Indian government is reportedly contemplating on launching crypto tokens in public sector which may include smart cards such as metro cards and for buying airline tickets with the aim to incorporate cryptocurrency in the financial tree while preventing it from replacing local currency.
India’s relation with crypto, like most countries newly introduced to virtual currency, has remained uncertain.
In December, income tax authorities conducted on-premise searches of nine bitcoin exchanges seeking information on customers who transacted on their platforms. Following the searches, the IT department served notices to 100,000 people believed to have made high–volume transactions
On 5th April, Reserve Bank of India (RBI), prohibited RBI-regulated institutions from allowing their customers to purchase cryptocurrencies and it also barred banks from providing services to businesses dealing with or settling virtual currencies.
Reserve Bank has repeatedly cautioned users, holders and traders of virtual currencies, including Bitcoins, regarding various risks associated in dealing with such virtual currencies. In view of the associated risks, it has been decided that, with immediate effect, entities regulated by RBI shall not deal with or provide services to any individual or business entities dealing with or settling VCs. Regulated entities which already provide such services shall exit the relationship within a specified time.
Before RBI mandated the closure of any accounts, Indian banks had already begun to restrict the ability of cryptocurrency exchanges to secure access to financial services and locals to trade with funds stored in Indian bank accounts that caused a volume trading crash of almost 90% in two months.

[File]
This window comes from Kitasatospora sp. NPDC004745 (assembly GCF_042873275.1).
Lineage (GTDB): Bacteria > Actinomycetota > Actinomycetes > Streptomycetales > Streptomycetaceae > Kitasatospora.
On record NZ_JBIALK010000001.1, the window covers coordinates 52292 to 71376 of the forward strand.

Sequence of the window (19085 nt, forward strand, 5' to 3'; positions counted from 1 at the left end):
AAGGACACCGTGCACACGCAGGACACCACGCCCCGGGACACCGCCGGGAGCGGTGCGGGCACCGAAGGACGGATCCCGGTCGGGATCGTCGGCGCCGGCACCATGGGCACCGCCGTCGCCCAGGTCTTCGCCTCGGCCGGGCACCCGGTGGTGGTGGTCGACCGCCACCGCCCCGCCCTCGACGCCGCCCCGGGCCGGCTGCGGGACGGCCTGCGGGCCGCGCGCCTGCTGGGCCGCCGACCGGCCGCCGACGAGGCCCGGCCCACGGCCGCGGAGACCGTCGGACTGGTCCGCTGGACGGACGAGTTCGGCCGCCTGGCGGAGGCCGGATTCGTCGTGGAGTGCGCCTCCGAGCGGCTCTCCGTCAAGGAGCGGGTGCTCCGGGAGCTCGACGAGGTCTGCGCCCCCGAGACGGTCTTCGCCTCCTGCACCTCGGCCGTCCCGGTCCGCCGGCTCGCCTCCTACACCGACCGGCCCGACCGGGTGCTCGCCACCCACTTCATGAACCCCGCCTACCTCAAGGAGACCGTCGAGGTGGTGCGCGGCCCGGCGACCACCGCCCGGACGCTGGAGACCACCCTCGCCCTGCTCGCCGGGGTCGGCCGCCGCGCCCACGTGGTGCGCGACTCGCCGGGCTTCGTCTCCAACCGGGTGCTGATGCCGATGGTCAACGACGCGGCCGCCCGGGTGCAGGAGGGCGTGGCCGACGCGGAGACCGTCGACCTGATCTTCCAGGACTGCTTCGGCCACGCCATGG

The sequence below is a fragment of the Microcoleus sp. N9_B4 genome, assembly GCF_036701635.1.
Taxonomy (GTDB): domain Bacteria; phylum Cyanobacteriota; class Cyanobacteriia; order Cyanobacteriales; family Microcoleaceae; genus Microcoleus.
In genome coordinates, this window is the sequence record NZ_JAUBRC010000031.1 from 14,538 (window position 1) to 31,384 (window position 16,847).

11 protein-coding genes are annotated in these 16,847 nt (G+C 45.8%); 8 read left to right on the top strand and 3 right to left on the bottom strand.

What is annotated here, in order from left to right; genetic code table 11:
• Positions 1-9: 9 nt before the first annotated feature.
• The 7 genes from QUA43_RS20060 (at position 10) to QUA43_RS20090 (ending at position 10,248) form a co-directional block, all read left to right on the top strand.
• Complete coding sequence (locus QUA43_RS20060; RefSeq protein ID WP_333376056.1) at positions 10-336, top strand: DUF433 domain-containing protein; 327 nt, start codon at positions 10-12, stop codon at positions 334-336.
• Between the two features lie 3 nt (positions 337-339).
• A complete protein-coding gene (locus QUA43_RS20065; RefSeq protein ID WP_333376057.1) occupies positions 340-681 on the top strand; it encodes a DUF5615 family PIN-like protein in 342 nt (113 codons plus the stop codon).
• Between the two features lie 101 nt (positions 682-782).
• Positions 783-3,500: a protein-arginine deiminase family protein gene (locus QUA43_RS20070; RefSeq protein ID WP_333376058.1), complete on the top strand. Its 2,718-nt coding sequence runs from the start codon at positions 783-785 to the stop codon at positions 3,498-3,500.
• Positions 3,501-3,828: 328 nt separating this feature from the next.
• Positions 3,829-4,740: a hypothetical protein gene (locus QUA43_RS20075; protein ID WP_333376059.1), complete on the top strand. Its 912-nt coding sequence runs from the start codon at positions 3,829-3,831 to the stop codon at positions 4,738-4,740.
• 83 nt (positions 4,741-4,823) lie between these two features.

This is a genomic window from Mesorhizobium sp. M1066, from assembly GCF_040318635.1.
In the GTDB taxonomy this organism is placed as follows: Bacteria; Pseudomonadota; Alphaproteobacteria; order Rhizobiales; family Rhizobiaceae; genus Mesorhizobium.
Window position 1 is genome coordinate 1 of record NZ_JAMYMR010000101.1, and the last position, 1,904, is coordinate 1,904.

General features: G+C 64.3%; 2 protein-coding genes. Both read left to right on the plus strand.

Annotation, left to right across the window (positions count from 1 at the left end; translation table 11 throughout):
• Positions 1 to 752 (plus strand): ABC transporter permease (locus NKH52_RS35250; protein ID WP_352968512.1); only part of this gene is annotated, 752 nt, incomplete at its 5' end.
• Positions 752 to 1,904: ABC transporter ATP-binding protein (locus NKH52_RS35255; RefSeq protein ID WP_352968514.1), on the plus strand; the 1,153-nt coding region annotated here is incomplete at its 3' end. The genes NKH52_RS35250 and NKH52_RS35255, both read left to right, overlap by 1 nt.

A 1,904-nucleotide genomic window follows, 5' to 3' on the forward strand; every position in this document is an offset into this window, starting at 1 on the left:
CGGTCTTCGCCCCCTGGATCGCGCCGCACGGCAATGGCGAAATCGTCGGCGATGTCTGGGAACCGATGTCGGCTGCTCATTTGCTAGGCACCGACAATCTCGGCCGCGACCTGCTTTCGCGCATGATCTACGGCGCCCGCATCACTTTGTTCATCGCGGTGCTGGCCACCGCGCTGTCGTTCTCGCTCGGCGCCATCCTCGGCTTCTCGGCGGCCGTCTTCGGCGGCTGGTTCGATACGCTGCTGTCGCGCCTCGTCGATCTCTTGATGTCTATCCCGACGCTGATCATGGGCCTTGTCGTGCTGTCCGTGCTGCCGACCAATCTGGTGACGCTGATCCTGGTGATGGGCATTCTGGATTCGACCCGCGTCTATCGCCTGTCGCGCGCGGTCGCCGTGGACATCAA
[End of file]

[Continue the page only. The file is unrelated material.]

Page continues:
A few days later, the India’s Ministry of Finance announced the formation of a committee to look into the growing ‘concerns’ about cryptocurrency. Although a solid framework of cryptocurrency is absent in India, the committee was formed to examine the existing global regulatory and legal structures governing virtual currencies and to suggest measures for dealing with such virtual currencies including issues relating to consumer protection, money laundering, etc
The committee is now looking into the incorporation of cryptocurrency in public and private sectors and the possibility of using cryptocurrencies for financial transactions and the regulations that are needed.
The committee is examining if crypto tokens can be used to replace smart cards such as metro cards in the public sector to start with. Similarly, in the private sector, it can be used in loyalty programmes such as air miles where its use is limited to buying the next ticket and can’t be converted into money.
Although the Reserve bank of India has openly acknowledged the potential benefits of cryptocurrency, the way forward is most likely to be a gentle inclusion of crypto in everyday lives. As a ministry official said:
Crypto tokens, if introduced, will be a kind of digital token for currency and not a substitute for fiat currency. One will need to pay physical money to buy a token which could be stored as a code in any basic mobile feature phone. It can even be used for remittances. So, it is easy to implement from technology as well as regulatory point of view. But in case of cryptocurrency, one needs to allow it as a legal tender first.
At the end, we never know which side is cryptocurrency going to end up when the committee has made up it’s mind but one thing’s for sure: crypto is here to stay.